The Office of Mortgage Settlement Oversight has released their initial assessment of the foreclosure fraud settlement. And what they’re finding is that banks are “paying off” their portion of the settlement by engaging in short sales with their borrowers. Which is something they were already doing in greater numbers prior to the settlement.
The report covers the time period from March 1 to June 30, and looks at the settlement in terms of gross dollars. In other words, some of the formulas for “credits” that banks get for various mortgage relief and other activities give less than a dollar-for-dollar payout. So the figures in the report refer to just the amount of relief, not how much credit the banks will get for it.
With that in mind, here is the breakdown of what the Office of Mortgage Settlement Oversight describes as $10.561 billion in consumer relief:
Completed First Lien Modification Forgiveness $749.36M
Completed Forgiveness of pre-3/1/12 Forbearance $348.94M
Completed Second Lien Modifications and Extinguishments $231.42M
Short Sales Completed $8.669B
Total Other Program Activity $458.75M
Refinance Consumer Relief $102.78M
The short sales number sticks out like a sore thumb. All the other amounts are trivial; there has been almost as much “other program activity,” and that includes anti-blight programs like bulldozing homes, donating homes and waiving deficiency judgments, as there has been first-lien modification forgiveness. But on short sales there has been real progress.
The problem is that there already was real progress on short sales before the settlement, and it would have continued without it. With all of the continued difficulties with processing foreclosures, banks don’t want to take the homes. In addition, there is high demand for distressed properties from institutional investors. So banks are happy to engage in short sales, where they accept a sale for a home for a smaller price than what is owed on the mortgage, and forgive the balance. Short sales increased by 25% year-over-year in the first quarter of 2012, according to RealtyTrac. That mostly predates the foreclosure fraud settlement. Fannie and Freddie just inaugurated a program facilitating short sales that has nothing to do with the settlement.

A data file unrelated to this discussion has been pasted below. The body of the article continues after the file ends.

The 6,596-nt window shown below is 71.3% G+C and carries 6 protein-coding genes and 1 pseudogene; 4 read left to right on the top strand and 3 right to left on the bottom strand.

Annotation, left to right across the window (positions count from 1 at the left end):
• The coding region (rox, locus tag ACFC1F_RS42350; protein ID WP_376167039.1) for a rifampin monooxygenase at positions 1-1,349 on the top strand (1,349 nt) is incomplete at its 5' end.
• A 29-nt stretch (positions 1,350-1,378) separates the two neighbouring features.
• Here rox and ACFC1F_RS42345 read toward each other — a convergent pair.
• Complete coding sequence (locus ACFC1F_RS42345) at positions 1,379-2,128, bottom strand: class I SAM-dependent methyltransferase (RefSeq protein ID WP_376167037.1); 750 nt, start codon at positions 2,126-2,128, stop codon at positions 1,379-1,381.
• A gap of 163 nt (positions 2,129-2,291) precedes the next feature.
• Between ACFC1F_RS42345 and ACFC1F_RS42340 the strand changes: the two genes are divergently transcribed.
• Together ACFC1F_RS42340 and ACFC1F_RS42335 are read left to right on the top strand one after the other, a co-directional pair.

In other words, the idea of banks granting short sales as a punishment for defrauding consumers and state courts is ridiculous. They’re all too happy to get a higher price for a short sale than they would get in foreclosure, with the added benefit of never having to take the foreclosed home and maintain it. And as I said, they were already doing this before the settlement ever happened. This was written the day the settlement was announced, on February 9, 2012.
Banks are already forgiving leftover balances from short sales. This is nothing new – they are just getting credit for something they are already doing. I suppose, technically, this is one way of reducing the total mortgage balance owed… but this is very different from reducing balances so people can actually keep their homes. This is not how this program was sold to we citizens.
We gave away legal immunity for nothing.
Precisely. Especially because, like in a foreclosure, the story ends with the borrower out of the home.
Moreover, counting this as “Over $10 billion in loan aid,” as some headlines do, makes the mistake of not reading the fine print of the settlement. Just by reading this FAQ on the settlement, you see that short sales are in a bucket with forbearance, bulldozing and donating homes, and the like, and that ONLY $7 billion of the penalty can be satisfied this way. On principal reduction, which was supposed to be the purpose of the settlement, banks have not even accomplished $1 billion yet ($749 million in first-lien, $231 million in second-lien reductions). And in the case of Bank of America, that number is actually $0.
Bank of America Corp hasn’t completed any first-mortgage modifications that reduce loan balances for borrowers so far under a $25 billion settlement reached this year, the official monitoring the agreement said Wednesday.
Bank of America did manage to complete $4.8 billion in short sales, WHICH THEY WERE ALREADY DOING.
I’ll have more on the settlement report as I wade through it. But these early numbers show the whole thing to be a complete tragedy.
UPDATE: If you combine the short sales with the “other program activity,” you find that around 90% of the consumer relief so far granted in the settlement comes from things the banks were doing already. You cannot possibly describe this as a punishment.